Pärnu Bay Golf Links
After a lovely day in Saaremaa, we set out for our main goal for this trip, Pärnu on the south coast of Estonia, and the new golf course built there. The trip from Saaremaa to Pärnu is a short one, less than two hours by car on good roads.
Pärnu is where you want to be seen in the summertime, it is the “summer capital” of Estonia. As you approach the town, you drive along the wide Pärnu River. Just as the river is about to meet the sea it makes a sharp turn and runs parallel to the coast for a few kilometers, creating a small peninsula. This is where you find Old Pärnu, with the old town, the many spas, and the old Jugend-style houses along tree-lined boulevards running down to the wide, white, sandy beach. Pärnu is a romantic town where things progress in a nice relaxed tempo, perfect for an afternoon stroll, a bike ride, or a nice morning run along the beach. It is no coincidence that the number of inhabitants multiplies tenfold in the summer.
But, being who we are, we cannot stay two weeks in a spa, however nice (and they are really nice). We have to play some golf. Before this year there was only one golf course in town, but now there is a second choice, and it is a good one: Pärnu Bay Golf Links.
Pärnu Bay Golf Links have been in the works for almost ten years, with various starts and stops with the EU finance crisis and whatnot. But now the long journey is over, and the course is ready for play. Well, almost ready. The club house still needs a few finishing touches, so the official opening is not until September. We, however, got the chance to play the course today as a special treat. A double treat actually. We were the first ever players to play the course and we got to play with the course designer himself, Lassi Pekka Tilander.
The weather almost ruined our day. When we arrived at the course, it was pouring down so hard that even battle-hardened golfers like ourselves were hesitant to start. Since the clubhouse was not yet ready, we had nowhere to change into waterproofs. We decided to abort.
A couple of hours later the weather report indicated that it should clear up, and we decided to give it another try. As we teed off, it was still raining lightly, but is soon stopped. We fully expected to find the course in bad condition after the heavy rain, and while there were a few puddles on the first couple of fairways (no water at all on the greens), the water then magically disappeared. “All because of the sandy soil” explained Lassi. The ground conditions are ideal for a golf course. The entire course has been built up from sand, which ensures that the course will be playable almost the entire year.
The terrain next to the Gulf of Riga in the Baltic Sea is fairly flat, and the fairways have been left with only small undulations. However the greens have been more aggressively shaped, and often feature several different levels. In addition, they are well protected by numerous bunkers, build in links style with lots of overhanging “beards”.
Actually, to be more precise, the course has no bunkers at all. All sandy areas on the course, and there are many, have been designated as “waste areas”. This means that you can ground your club and take practice swings, and you don’t strictly have to rake (although I think you should). For being waste areas the look a lot like bunkers, though.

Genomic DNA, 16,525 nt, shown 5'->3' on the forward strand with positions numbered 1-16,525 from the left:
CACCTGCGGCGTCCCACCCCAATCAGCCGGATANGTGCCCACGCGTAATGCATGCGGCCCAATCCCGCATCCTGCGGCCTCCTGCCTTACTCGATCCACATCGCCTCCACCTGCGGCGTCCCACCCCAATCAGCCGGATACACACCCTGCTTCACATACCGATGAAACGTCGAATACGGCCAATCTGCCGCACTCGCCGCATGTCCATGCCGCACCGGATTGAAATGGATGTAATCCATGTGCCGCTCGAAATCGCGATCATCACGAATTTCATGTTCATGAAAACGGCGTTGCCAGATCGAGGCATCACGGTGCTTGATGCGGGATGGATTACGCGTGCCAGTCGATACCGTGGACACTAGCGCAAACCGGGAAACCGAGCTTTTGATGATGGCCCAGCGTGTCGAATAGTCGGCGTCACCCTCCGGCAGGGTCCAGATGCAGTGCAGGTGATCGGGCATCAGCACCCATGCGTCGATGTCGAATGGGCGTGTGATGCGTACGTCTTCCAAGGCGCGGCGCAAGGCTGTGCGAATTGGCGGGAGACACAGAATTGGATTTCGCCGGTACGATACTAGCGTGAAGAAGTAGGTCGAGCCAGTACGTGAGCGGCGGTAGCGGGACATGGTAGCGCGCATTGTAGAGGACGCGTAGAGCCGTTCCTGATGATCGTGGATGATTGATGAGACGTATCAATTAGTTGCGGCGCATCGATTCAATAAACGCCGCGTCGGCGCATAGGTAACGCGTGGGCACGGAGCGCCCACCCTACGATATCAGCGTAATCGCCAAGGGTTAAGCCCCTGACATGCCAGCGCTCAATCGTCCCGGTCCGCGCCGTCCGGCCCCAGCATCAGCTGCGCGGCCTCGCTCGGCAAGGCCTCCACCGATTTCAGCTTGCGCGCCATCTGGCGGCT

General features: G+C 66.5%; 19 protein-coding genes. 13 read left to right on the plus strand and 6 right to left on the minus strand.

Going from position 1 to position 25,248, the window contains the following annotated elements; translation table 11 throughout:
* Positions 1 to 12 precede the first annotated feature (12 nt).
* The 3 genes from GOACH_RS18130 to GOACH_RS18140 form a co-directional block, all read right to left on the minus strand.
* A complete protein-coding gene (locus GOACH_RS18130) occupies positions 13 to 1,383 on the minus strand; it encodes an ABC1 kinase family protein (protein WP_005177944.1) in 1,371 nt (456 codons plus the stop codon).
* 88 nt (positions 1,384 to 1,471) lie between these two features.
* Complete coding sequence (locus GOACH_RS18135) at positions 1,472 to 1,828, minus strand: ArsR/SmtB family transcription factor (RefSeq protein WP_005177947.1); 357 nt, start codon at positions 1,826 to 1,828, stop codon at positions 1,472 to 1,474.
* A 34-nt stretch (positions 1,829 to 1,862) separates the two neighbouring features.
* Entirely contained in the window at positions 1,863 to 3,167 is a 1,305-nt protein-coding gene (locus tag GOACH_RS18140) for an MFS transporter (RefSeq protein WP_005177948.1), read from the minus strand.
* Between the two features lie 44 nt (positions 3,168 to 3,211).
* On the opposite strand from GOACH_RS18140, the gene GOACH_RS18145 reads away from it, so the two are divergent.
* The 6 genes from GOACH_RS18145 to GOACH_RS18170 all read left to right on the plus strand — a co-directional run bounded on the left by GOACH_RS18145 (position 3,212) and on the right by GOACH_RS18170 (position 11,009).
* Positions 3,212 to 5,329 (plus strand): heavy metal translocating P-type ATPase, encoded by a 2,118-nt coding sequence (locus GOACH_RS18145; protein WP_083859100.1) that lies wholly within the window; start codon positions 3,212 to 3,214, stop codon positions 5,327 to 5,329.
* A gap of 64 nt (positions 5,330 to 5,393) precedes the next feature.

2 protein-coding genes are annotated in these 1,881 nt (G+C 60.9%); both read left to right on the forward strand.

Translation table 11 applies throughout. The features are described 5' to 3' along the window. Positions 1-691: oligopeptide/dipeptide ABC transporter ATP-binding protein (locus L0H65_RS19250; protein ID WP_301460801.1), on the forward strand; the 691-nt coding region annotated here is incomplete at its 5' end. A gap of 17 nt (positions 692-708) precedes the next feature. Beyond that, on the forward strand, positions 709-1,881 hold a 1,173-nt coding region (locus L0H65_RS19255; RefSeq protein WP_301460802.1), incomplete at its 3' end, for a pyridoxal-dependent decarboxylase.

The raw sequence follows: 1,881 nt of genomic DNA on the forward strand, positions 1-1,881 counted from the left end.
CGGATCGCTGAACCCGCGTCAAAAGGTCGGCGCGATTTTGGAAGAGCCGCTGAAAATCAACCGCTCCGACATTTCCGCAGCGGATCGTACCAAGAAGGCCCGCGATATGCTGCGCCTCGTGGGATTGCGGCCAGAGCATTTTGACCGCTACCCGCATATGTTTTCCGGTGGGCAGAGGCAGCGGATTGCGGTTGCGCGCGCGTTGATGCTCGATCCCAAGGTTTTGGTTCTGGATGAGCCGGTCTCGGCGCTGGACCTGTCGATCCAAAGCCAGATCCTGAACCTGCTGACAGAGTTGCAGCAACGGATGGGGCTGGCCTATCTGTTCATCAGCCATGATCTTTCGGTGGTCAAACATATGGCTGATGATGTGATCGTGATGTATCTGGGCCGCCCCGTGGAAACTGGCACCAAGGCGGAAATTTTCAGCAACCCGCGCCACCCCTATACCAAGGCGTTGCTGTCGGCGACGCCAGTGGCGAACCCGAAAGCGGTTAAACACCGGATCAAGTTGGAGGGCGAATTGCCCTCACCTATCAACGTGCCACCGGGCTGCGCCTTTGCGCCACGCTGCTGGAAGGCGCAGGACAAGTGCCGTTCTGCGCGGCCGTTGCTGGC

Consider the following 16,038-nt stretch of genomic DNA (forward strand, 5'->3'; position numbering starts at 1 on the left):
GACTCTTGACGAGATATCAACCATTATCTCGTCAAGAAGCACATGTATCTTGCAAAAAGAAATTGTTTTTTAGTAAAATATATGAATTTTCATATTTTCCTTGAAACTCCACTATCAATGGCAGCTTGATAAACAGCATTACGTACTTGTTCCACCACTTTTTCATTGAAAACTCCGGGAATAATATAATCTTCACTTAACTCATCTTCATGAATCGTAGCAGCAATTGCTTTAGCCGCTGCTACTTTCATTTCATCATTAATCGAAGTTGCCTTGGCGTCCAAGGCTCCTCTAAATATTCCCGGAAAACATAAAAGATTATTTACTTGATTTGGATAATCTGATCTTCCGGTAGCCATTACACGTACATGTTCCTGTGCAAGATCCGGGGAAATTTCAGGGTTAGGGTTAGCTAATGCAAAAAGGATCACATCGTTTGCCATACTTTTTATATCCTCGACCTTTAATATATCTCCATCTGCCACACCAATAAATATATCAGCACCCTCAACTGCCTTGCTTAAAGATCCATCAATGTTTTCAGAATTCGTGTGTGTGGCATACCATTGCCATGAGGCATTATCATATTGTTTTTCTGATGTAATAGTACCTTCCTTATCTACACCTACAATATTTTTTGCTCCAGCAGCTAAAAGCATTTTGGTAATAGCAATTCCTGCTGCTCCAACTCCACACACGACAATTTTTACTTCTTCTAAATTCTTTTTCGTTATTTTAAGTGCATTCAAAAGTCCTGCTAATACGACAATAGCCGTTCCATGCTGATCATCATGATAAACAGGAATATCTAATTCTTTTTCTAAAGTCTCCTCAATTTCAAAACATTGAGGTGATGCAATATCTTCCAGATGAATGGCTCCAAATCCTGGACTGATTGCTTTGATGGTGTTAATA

Another distinguishing feature is that all fairways have only a single cut, there is no second cut between the fairway and the rough. Many of the holes are lined with rough on one side, and giant bunkers (“waste areas”) on the other. The rough is very links-like, so you most often have no problems finding your ball. Because of the single cut, there are no tee boxes. This leaves the greenkeeper to put the tee boxes wherever it makes sense for the conditions of the day. This I think will be a very nice feature to keep up the pace of play, even when conditions are rough.
The course runs back and forth along the edge of the forest, with a nice mix of par threes, fours, and fives. Most of the holes look fairly easy from the tee, but fairway “bunkers” and large waste areas come into play on most holes, severely limiting your options if you want to challenge the holes. With the option to move the tee boxes around, this makes it possible to configure the course to suit any player, regardless of ability.
The course finishes with a beautiful stretch of holes along the water of the Bay of Riga. Hole 14, as par 3, takes you out to the coast, and then holes 15 to 18 parallel to the beach, with a forest of tall pine trees on the other side. This part of the course faces south, so you will have sunshine on these holes the entire day and into the sunset hours. A beautiful finish.
After the round we had a chance to tour the yet unfinished club house. Situated with a panoramic view over the Bay of Riga and the 18th green, it looks like it will be a stunner. Just as at Saare Golf, the lower level will have the pro shop and changing rooms, and the top level will house the restaurant and bar. The top level will also have a terrace around the entire clubhouse, so that you can sit in the sun any time of day if you so desire.
The course has been ready for play since the fall of 2014, but the owner has decided to hold off on the opening until the clubhouse is complete. Right now it looks like it will be sometime in September 2015. We can’t wait to come back to enjoy it, and play the course again.
Read the full review of Pärnu Bay Golf Links.
For more information about Pärnu and Estonia, visit www.visitestonia.com.